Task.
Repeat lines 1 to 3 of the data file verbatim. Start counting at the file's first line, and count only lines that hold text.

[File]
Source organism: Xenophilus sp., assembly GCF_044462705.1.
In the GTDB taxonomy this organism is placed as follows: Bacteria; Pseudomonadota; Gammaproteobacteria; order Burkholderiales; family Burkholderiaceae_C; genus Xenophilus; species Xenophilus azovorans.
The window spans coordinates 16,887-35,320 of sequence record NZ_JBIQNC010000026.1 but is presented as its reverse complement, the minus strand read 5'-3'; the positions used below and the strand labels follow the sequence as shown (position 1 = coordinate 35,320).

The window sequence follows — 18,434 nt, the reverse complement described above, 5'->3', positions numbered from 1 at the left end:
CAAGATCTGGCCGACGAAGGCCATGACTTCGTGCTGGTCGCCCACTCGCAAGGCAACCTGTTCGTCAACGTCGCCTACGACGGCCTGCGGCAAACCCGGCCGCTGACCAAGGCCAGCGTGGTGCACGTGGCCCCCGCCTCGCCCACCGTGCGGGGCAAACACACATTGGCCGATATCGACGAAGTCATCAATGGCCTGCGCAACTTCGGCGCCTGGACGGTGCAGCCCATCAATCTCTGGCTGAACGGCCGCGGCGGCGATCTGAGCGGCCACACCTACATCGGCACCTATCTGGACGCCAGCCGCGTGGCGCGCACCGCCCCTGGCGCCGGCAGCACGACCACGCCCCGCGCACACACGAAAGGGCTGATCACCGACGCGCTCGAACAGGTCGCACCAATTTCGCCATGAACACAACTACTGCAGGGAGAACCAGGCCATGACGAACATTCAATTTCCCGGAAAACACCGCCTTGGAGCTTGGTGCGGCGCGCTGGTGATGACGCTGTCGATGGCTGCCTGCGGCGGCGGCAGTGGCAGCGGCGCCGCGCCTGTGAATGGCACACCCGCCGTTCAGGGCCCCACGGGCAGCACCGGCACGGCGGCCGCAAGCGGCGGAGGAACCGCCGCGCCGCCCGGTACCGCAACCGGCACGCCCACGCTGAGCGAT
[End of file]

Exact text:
Source organism: Xenophilus sp., assembly GCF_044462705.1.
In the GTDB taxonomy this organism is placed as follows: Bacteria; Pseudomonadota; Gammaproteobacteria; order Burkholderiales; family Burkholderiaceae_C; genus Xenophilus; species Xenophilus azovorans.
The window spans coordinates 16,887-35,320 of sequence record NZ_JBIQNC010000026.1 but is presented as its reverse complement, the minus strand read 5'-3'; the positions used below and the strand labels follow the sequence as shown (position 1 = coordinate 35,320).